March 19, 2019
Seattle-based Starbucks, the world’s biggest coffee retailer, operates over 100 stores in India through Tata Starbucks, its joint venture with the Tata Group is under scrutiny of the anti-profiteering authority; which is all set to fine coffee chain Starbucks for not reducing prices of its products after the Goods and Services Tax rate cut.
The tax authorities had questioned Starbucks about its prices and had issued two sets of letters seeking data after GST was reduced and the company has shared data of its prices and costs in a detailed reply to the National Anti-profiteering Authority (NAA).
GST for restaurants, first set at 18%, was reduced to 5% in early 2018, although they could no longer claim input tax credits. This meant taxes paid on raw materials could not be set off against future tax liabilities.
Starbucks had argued that the denial of input tax credits had neutralised the cut in GST and thus its operational costs were not impacted. However, the NAA poked holes in Starbucks’ defence and is close to slapping afine on the company. The NAA order against Starbucks is expected in the next few weeks.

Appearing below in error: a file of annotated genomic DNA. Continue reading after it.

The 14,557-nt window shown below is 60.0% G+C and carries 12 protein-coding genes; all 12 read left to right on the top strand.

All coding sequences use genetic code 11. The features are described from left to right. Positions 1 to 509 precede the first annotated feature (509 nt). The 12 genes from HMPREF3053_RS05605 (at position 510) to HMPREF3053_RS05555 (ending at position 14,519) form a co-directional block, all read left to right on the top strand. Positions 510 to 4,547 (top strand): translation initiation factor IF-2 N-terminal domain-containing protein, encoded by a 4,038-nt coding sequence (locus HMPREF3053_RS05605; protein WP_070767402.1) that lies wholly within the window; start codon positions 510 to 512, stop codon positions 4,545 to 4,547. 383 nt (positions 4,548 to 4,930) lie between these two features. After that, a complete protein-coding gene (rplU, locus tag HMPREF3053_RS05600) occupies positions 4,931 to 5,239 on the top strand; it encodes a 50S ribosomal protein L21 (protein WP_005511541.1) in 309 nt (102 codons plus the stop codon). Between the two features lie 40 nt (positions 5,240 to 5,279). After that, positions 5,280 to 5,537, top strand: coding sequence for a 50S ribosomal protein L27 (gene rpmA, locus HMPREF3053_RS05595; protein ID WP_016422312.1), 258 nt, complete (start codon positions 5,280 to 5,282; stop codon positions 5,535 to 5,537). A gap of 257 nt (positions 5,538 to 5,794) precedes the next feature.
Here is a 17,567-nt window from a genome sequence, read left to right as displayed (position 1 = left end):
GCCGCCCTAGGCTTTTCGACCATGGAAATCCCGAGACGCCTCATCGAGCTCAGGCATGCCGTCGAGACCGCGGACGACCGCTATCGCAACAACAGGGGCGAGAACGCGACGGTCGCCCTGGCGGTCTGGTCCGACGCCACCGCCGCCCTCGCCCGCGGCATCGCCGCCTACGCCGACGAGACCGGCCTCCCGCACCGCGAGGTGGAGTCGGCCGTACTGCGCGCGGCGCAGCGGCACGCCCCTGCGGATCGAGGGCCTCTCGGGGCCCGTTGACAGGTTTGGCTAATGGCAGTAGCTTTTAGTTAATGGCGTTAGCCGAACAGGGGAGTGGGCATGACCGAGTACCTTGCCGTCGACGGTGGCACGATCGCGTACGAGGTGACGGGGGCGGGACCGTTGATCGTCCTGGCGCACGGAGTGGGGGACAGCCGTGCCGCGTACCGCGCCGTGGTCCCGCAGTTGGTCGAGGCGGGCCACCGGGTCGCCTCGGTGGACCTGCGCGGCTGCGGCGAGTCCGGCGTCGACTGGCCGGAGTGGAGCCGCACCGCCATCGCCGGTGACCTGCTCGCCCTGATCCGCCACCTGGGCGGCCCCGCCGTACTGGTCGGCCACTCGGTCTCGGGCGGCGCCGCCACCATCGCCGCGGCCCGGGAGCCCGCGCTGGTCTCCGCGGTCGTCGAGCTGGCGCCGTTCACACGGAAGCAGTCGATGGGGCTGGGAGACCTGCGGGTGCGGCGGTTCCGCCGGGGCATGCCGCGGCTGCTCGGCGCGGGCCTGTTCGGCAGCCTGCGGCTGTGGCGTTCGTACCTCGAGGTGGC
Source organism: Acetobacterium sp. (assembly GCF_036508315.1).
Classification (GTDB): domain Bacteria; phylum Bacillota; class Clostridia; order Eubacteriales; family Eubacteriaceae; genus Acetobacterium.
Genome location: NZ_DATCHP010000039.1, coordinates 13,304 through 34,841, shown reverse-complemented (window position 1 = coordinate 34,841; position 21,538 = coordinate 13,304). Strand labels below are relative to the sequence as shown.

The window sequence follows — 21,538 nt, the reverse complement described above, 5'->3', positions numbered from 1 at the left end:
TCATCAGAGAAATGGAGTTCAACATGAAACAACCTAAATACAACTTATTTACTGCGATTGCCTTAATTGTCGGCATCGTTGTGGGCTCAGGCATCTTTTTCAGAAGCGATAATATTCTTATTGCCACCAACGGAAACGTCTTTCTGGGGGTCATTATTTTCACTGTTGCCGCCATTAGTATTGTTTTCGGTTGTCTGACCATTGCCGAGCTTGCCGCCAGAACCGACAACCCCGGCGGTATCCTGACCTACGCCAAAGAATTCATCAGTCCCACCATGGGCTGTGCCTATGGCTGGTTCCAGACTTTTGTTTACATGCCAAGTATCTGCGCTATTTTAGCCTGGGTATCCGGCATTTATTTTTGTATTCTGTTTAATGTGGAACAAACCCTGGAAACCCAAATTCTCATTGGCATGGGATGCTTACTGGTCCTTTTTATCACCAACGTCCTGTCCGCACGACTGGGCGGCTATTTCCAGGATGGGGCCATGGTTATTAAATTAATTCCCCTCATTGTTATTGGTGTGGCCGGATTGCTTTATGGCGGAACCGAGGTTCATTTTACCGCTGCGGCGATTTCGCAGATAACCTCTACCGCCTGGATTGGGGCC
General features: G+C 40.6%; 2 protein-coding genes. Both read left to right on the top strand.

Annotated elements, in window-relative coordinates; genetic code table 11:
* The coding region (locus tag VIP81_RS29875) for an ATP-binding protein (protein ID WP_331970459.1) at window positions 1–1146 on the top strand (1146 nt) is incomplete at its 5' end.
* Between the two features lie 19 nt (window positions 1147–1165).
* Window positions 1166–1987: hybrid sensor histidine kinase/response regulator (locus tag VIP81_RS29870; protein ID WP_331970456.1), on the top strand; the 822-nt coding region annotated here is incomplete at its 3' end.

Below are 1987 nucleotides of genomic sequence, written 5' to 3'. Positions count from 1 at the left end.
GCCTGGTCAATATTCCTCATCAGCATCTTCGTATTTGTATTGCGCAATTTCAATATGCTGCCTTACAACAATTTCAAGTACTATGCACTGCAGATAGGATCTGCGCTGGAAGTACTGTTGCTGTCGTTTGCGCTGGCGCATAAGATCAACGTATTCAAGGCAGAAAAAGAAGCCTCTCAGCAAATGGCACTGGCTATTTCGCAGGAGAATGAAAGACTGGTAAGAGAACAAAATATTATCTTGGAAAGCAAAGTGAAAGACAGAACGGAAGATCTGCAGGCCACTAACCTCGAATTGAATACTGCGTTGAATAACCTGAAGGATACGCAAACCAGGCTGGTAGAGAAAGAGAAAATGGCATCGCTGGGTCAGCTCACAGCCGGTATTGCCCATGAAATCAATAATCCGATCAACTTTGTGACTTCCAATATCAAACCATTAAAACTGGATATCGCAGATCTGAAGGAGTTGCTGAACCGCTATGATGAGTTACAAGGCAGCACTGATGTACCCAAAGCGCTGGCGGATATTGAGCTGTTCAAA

However, experts said assessing the impact of GST changes on restaurants is not easy, given the various operational models they adopt and the absence of a specific framework.
It is difficult to calculate which expenses are actually cost and how much benefit an entity has gained from the tax rate cut. In the absence of a methodology to compute antiprofiteering, it becomes tough to figure out the quantum of benefits.
NAA’s concern is whether prices were reduced after the GST rate cut and if the benefits of input tax credit were passed on to customers. Starbucks did not reduce prices. Tax experts said the anti-profiteering section in the GST framework doesn’t deal with reduced input tax credits, which could pose problems for restaurants.